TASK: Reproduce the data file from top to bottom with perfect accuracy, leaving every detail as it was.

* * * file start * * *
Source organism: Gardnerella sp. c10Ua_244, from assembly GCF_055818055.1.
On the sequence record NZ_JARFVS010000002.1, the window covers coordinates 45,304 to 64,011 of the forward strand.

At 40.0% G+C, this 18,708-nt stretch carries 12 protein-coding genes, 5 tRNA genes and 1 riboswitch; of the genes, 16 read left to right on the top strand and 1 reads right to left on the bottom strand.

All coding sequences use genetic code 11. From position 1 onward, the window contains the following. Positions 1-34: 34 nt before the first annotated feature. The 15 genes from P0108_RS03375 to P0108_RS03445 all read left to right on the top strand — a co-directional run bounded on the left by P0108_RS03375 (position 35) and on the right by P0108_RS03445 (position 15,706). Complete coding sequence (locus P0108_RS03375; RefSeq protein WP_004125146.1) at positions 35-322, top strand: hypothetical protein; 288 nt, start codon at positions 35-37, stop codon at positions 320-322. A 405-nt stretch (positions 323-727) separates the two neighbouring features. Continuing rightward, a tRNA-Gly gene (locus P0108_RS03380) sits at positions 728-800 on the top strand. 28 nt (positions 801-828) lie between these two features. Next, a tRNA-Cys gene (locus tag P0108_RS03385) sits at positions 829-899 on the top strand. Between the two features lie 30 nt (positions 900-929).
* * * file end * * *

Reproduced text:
Source organism: Gardnerella sp. c10Ua_244, from assembly GCF_055818055.1.
On the sequence record NZ_JARFVS010000002.1, the window covers coordinates 45,304 to 64,011 of the forward strand.

At 40.0% G+C, this 18,708-nt stretch carries 12 protein-coding genes, 5 tRNA genes and 1 riboswitch; of the genes, 16 read left to right on the top strand and 1 reads right to left on the bottom strand.

All coding sequences use genetic code 11. From position 1 onward, the window contains the following. Positions 1-34: 34 nt before the first annotated feature. The 15 genes from P0108_RS03375 to P0108_RS03445 all read left to right on the top strand — a co-directional run bounded on the left by P0108_RS03375 (position 35) and on the right by P0108_RS03445 (position 15,706). Complete coding sequence (locus P0108_RS03375; RefSeq protein WP_004125146.1) at positions 35-322, top strand: hypothetical protein; 288 nt, start codon at positions 35-37, stop codon at positions 320-322. A 405-nt stretch (positions 323-727) separates the two neighbouring features. Continuing rightward, a tRNA-Gly gene (locus P0108_RS03380) sits at positions 728-800 on the top strand. 28 nt (positions 801-828) lie between these two features. Next, a tRNA-Cys gene (locus tag P0108_RS03385) sits at positions 829-899 on the top strand. Between the two features lie 30 nt (positions 900-929).